OK, so now we can derive our formula for the leading digit of 2x. If we take log10 2x, we get x log10 2 (in other words, 10x log10 2 = 2x). This will be some decimal number, like 4.21442 (log10 16384). We can split this into two pieces, by our second property: the integer part and the fractional part. The integer part represents a power of ten, in our example 104 = 10,000. The fractional part represents the amount by which you have to multiply this power of ten to get our original number back, in this case 100.21442 = 1.6384. And therein lies our answer. Let's introduce two new functions, called floor and frac. The 'floor' of x is the largest integer that is smaller than x. So floor(3.2) is 3, floor(-4.6) is -5. The 'frac' function just takes the fractional part of a number: frac(4.386743) = 0.386743.

If we raise 10 to the power frac(x log10 2), we get some number. If we then take the floor of this number, we get the leading digit of 2x. So our final function is floor(10frac(x log10 2)).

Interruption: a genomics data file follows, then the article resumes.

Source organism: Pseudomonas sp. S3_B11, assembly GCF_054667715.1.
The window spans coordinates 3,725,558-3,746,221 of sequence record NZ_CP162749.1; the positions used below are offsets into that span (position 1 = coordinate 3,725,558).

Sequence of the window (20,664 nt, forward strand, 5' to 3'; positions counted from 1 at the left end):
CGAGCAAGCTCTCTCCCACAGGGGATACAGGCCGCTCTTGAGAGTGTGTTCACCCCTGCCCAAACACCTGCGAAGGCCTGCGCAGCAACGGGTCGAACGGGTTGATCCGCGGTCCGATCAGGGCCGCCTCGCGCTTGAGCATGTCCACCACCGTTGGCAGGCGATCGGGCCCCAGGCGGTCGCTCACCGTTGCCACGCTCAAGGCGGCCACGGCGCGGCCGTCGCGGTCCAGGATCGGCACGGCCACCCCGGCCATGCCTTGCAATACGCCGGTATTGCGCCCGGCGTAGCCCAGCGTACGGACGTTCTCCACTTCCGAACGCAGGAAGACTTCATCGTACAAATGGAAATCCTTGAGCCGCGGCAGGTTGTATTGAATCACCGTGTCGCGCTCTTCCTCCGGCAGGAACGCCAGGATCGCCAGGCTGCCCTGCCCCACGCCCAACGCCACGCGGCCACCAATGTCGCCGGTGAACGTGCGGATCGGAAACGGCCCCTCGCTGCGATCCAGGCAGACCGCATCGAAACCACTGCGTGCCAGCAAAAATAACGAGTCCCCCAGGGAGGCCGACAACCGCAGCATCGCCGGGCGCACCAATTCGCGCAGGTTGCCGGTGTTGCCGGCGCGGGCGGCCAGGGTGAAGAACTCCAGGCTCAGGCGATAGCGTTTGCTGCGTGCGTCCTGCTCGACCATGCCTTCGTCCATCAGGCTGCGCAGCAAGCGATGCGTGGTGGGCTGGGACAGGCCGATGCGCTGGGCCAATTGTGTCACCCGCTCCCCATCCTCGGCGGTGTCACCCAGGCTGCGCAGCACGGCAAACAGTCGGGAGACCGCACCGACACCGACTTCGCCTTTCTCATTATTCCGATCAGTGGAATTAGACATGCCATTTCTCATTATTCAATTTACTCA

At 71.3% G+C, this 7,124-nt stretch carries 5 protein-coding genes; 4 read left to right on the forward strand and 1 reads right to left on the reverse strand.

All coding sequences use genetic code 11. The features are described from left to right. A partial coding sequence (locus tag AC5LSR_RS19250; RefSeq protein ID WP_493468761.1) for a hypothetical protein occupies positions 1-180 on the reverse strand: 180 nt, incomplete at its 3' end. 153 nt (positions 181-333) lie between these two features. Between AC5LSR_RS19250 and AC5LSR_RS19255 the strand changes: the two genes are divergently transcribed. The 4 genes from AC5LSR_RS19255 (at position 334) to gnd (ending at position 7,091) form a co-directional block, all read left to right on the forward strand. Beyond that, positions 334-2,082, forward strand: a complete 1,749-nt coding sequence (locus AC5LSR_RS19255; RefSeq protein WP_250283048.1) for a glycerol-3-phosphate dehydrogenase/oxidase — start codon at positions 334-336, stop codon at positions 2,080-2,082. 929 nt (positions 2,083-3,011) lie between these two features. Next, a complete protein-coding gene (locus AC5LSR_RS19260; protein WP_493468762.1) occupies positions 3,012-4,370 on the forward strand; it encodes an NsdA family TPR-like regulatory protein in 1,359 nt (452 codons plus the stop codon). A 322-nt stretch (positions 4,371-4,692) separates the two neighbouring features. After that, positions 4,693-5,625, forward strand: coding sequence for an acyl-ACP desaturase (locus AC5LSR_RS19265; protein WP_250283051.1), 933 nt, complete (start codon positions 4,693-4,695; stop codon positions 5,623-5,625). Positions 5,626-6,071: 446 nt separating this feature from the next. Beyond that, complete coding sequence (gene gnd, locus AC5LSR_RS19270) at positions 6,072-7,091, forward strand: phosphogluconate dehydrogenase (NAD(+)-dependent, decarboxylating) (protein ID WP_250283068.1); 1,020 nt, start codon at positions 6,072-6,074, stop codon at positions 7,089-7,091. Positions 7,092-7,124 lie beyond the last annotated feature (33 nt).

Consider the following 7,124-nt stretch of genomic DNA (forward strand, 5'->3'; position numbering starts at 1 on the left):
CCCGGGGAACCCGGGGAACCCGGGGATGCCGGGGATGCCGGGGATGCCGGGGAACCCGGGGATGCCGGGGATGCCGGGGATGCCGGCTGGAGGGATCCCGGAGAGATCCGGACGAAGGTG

The frac function returns a value between 0 and 1. But does frac(x log10 2) take on all values between 0 and 1? Yes. The reason for this is highly theoretical and depends on a thing called Weyl's criterion. Without going into too much detail, Weyl's criterion says that frac(x y) (x is an integer) takes on all values between 0 and 1 as x gets bigger if y is irrational (the technical term is frac(x y) is equidistributed and dense in [0,1]). Another property of logarithms is that logb a is irrational if a and b are integers and one of them has a prime factor that the other does not. So log10 2 is irrational. If we raise 10 to the power of the frac function as x gets bigger and bigger, we eventually get a smooth curve that varies between 1 and 10. Applying the floor function turns it into a 'staircase', with risers of height 1 and treads of varying widths. Each tread is a power of two with the corresponding lead digit. The widths decrease as we go up. As they get narrower, the chance that a random power of x will have that leading digit goes down. So we have the answer to Derb's first question: for sufficiently large N, powers of two start with a three more often than a four. How much more often? About 1.29 times more often, but that will have to wait for an update.